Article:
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I met +Misha B while doing a panel about romances in RPGs for +Indie+ . And while I am convinced that she is a mind-reading vixen for always stealing my answers to 'what RPG would you recommend', she is wonderful and I knew when doing this topic I needed to have her on the blog!
Liz: Misha before we start could you please tell us a bit about yourself and also your kiddies^^.
Misha: I'm Misha. I'm a database analyst and mom of two, a seven year old daughter and a four years old son. I've been gaming for more than 20 years with a brief hiatus of about 7 years in the middle of that. I've been back for about 4 years, and I'm enjoying it. My kids are avid video gamers. They especially love the Lego series of games. We've taken them to Camp Nerdly for the last couple of years, where they've participated in some kid friendly LARPs and my daughter is starting to get into the idea of tabletop stuff.
Liz: Oh! Camp Nerdly? That sounds like something awesome that I wish I had when I was a kid! Could you tell us more about it?
Misha: Camp Nerdly is a family friendly gathering of old and new friends each year to play role-playing and board games and to experience nature. It's held in May, usually at Prince William Forest Park in Triangle, VA. There's a separate kids' track that I spearheaded last year and this year where we keep a couple of parents and volunteers in charge of the younger ones so all the parents can get some gaming in too. We run some kid friendly LARPs, board games, and activities for them. The kids are encouraged to create and pitch their own games too. We've had some budding young designers come up with some great stuff. It's cabin camping, communal cooking, shared chores, and all-in-all just a great weekend of fun.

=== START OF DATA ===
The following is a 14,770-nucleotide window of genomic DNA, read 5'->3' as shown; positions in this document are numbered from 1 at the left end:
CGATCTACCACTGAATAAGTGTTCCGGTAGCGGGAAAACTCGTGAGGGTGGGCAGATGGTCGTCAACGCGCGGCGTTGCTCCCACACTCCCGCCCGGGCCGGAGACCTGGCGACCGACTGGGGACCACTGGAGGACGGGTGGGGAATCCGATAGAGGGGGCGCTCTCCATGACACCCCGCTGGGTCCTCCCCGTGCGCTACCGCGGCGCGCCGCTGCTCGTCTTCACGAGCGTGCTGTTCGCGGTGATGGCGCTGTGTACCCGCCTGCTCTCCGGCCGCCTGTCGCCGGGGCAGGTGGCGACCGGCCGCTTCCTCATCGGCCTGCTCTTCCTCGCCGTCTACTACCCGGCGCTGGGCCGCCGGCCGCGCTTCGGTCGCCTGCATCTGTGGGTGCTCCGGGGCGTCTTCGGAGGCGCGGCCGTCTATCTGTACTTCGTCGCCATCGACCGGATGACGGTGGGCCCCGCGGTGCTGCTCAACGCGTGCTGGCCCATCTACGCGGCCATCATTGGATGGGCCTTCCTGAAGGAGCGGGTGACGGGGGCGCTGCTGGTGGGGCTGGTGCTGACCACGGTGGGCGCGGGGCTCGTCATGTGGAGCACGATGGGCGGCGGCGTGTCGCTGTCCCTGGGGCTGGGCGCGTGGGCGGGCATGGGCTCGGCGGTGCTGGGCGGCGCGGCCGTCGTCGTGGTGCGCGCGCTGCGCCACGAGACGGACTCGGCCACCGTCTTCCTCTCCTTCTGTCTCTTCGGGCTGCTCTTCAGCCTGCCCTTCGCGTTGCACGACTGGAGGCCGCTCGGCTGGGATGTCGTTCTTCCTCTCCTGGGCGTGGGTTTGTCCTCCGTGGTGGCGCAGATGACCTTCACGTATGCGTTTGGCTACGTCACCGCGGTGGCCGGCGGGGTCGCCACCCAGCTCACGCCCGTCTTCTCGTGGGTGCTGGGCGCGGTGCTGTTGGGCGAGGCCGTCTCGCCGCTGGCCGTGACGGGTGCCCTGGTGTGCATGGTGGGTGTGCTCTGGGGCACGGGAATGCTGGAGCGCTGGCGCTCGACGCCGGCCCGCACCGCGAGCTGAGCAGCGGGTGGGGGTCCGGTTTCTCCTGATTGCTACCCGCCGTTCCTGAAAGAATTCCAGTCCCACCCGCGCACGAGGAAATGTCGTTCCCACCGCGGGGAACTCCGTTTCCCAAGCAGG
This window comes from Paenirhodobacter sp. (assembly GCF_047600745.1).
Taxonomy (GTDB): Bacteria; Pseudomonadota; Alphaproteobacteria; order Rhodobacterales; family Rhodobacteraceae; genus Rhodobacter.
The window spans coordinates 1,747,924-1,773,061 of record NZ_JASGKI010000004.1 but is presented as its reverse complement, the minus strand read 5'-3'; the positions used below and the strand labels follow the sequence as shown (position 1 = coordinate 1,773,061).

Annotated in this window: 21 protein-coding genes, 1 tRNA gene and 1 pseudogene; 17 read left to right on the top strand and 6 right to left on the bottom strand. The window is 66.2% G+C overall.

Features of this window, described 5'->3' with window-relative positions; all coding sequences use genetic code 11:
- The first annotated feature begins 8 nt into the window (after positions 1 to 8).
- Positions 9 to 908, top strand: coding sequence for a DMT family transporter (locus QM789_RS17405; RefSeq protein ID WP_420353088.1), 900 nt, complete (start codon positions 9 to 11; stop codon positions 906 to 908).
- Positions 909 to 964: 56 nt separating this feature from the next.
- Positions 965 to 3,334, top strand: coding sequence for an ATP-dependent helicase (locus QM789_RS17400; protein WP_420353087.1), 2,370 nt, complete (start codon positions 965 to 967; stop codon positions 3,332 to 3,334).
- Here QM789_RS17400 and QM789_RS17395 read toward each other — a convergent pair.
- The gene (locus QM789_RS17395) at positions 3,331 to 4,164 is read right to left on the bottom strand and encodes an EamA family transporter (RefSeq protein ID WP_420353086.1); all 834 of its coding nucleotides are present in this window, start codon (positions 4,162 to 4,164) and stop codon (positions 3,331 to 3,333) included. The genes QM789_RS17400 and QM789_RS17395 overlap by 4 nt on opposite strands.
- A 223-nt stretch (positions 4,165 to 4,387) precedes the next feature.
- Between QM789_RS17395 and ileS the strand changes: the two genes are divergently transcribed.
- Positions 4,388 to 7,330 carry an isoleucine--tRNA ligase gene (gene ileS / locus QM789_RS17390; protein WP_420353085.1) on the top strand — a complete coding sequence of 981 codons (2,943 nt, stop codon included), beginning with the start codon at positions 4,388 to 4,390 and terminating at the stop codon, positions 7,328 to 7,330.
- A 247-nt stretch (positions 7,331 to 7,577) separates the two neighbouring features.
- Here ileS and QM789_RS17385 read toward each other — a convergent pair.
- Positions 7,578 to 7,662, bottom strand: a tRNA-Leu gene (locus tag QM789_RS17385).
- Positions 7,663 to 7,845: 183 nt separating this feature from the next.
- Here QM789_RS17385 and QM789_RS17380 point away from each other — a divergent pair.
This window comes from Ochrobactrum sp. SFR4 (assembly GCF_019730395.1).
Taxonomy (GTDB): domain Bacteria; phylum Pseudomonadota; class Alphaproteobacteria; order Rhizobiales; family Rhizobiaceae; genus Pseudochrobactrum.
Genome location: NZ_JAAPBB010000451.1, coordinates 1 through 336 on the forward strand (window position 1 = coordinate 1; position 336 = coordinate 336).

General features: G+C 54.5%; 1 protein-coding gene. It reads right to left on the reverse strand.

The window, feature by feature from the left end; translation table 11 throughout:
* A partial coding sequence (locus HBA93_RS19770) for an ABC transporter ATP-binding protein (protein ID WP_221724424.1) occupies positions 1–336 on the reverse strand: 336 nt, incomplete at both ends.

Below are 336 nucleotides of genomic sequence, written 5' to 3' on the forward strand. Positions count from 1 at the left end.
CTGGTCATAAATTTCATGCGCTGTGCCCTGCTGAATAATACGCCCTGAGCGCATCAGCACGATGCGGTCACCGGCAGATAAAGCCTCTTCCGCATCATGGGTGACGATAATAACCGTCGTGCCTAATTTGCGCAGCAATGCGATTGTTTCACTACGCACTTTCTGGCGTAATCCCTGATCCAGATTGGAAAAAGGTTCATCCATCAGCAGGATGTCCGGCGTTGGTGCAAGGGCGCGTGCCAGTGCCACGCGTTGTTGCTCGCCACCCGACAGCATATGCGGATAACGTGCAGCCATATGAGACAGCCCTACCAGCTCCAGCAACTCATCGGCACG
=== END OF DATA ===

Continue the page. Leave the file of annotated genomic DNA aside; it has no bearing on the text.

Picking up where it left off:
Liz: Misha, logistics, logistics, logistics - every time we are on a Hangout together you tell me you have been banished to the basement (or what I like to think of as your Batcave)! I can imagine finding time to play in RPGs is difficult when you have kids. How has having kids changed your play scheduling?